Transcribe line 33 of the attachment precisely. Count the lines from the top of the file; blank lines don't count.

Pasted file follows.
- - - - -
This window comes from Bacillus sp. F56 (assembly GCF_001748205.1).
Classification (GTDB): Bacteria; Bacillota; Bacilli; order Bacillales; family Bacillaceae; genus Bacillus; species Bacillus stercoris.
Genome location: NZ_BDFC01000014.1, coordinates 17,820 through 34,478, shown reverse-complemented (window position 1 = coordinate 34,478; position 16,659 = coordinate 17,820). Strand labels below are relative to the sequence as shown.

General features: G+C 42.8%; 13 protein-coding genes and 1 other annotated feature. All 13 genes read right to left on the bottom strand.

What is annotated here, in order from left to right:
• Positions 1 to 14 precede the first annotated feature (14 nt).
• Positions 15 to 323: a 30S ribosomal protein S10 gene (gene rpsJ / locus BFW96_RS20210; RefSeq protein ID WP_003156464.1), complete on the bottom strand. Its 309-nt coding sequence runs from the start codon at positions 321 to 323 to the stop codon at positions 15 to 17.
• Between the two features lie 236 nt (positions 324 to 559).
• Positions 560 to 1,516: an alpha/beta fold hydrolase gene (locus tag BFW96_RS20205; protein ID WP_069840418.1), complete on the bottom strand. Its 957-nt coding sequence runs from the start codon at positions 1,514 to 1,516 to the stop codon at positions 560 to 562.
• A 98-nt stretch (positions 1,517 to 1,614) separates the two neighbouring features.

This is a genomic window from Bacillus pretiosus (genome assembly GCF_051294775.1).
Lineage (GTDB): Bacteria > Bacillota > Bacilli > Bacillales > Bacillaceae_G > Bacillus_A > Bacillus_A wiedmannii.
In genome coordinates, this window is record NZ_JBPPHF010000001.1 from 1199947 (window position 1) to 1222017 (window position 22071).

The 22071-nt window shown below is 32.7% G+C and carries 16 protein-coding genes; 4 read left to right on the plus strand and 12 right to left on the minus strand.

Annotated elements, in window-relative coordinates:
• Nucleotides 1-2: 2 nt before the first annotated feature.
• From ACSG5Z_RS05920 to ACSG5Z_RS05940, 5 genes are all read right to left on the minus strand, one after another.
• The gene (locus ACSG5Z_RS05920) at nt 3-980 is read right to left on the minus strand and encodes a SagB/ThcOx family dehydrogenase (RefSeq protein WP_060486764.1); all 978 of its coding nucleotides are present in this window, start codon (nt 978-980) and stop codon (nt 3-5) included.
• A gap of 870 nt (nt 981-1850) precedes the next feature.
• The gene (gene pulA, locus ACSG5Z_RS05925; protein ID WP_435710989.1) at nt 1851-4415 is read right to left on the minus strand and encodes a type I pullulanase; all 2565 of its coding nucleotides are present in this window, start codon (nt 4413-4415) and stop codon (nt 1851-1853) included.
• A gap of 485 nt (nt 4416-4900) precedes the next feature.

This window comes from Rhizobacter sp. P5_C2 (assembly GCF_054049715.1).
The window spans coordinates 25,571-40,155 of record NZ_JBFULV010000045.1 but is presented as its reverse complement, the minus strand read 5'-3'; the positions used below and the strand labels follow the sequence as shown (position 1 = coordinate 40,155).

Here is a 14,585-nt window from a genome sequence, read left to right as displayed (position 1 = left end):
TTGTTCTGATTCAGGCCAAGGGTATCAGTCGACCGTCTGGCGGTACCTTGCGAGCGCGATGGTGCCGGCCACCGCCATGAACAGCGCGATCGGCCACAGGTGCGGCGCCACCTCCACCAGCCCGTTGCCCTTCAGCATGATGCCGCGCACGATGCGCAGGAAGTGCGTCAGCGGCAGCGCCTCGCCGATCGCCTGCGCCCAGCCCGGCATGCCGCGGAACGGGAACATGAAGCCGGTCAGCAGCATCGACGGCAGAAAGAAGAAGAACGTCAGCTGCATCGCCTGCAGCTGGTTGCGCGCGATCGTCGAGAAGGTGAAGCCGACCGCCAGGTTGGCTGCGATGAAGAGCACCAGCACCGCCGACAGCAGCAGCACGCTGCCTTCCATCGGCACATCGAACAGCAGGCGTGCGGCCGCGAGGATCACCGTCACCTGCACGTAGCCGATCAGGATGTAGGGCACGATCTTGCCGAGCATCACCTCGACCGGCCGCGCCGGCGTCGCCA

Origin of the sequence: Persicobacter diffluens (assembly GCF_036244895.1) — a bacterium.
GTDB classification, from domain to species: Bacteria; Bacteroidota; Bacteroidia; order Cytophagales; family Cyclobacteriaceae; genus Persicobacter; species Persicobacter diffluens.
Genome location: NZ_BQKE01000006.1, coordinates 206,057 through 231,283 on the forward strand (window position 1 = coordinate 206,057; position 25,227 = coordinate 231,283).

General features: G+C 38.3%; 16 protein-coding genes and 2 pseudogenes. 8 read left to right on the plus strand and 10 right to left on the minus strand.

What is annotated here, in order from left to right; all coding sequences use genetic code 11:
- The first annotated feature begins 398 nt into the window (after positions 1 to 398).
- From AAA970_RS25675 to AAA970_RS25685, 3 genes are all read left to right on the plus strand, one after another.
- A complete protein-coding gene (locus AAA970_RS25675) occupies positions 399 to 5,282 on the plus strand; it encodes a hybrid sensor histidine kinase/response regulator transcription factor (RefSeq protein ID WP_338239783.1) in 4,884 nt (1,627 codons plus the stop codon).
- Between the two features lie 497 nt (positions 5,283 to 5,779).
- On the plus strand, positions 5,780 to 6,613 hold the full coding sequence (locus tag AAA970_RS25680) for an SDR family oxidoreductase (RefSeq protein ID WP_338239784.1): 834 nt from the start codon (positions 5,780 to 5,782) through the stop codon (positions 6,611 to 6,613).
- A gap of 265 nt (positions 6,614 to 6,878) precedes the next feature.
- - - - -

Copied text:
- A complete protein-coding gene (locus AAA970_RS25675) occupies positions 399 to 5,282 on the plus strand; it encodes a hybrid sensor histidine kinase/response regulator transcription factor (RefSeq protein ID WP_338239783.1) in 4,884 nt (1,627 codons plus the stop codon).